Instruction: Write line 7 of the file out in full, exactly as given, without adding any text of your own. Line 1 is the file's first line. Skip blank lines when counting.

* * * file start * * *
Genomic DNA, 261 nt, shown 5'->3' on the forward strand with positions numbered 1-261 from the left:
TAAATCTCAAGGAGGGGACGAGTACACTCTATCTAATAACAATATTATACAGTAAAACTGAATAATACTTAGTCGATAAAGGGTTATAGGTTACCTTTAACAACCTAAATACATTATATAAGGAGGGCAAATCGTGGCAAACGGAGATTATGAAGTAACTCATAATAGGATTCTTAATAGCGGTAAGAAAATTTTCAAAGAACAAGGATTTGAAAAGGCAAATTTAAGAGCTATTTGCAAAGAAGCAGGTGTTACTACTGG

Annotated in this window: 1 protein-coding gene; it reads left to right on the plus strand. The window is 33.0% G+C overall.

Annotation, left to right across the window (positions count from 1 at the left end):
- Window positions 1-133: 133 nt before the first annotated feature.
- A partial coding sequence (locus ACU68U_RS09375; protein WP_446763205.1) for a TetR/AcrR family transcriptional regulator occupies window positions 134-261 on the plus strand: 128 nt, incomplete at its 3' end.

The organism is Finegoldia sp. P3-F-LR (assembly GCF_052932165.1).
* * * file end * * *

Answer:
The organism is Finegoldia sp. P3-F-LR (assembly GCF_052932165.1).